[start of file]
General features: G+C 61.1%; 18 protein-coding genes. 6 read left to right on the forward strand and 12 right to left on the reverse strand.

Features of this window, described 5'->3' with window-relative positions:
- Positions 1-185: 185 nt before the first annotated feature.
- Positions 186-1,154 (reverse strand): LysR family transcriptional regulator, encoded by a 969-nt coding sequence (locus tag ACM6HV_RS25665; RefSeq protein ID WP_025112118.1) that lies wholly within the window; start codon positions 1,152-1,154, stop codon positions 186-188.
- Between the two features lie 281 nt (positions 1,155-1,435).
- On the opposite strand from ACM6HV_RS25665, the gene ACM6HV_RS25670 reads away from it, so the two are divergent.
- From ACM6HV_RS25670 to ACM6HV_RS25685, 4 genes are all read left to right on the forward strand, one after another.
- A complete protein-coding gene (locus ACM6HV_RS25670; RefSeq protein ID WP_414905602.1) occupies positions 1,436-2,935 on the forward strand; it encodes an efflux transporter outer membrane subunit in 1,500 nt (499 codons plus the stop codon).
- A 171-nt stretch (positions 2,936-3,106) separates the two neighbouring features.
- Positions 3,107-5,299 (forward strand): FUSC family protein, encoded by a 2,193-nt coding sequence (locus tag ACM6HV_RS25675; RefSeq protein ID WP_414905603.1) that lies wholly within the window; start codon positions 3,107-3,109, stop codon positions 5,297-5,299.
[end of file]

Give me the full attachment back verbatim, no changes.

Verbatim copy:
General features: G+C 61.1%; 18 protein-coding genes. 6 read left to right on the forward strand and 12 right to left on the reverse strand.

Features of this window, described 5'->3' with window-relative positions:
- Positions 1-185: 185 nt before the first annotated feature.
- Positions 186-1,154 (reverse strand): LysR family transcriptional regulator, encoded by a 969-nt coding sequence (locus tag ACM6HV_RS25665; RefSeq protein ID WP_025112118.1) that lies wholly within the window; start codon positions 1,152-1,154, stop codon positions 186-188.
- Between the two features lie 281 nt (positions 1,155-1,435).
- On the opposite strand from ACM6HV_RS25665, the gene ACM6HV_RS25670 reads away from it, so the two are divergent.
- From ACM6HV_RS25670 to ACM6HV_RS25685, 4 genes are all read left to right on the forward strand, one after another.
- A complete protein-coding gene (locus ACM6HV_RS25670; RefSeq protein ID WP_414905602.1) occupies positions 1,436-2,935 on the forward strand; it encodes an efflux transporter outer membrane subunit in 1,500 nt (499 codons plus the stop codon).
- A 171-nt stretch (positions 2,936-3,106) separates the two neighbouring features.
- Positions 3,107-5,299 (forward strand): FUSC family protein, encoded by a 2,193-nt coding sequence (locus tag ACM6HV_RS25675; RefSeq protein ID WP_414905603.1) that lies wholly within the window; start codon positions 3,107-3,109, stop codon positions 5,297-5,299.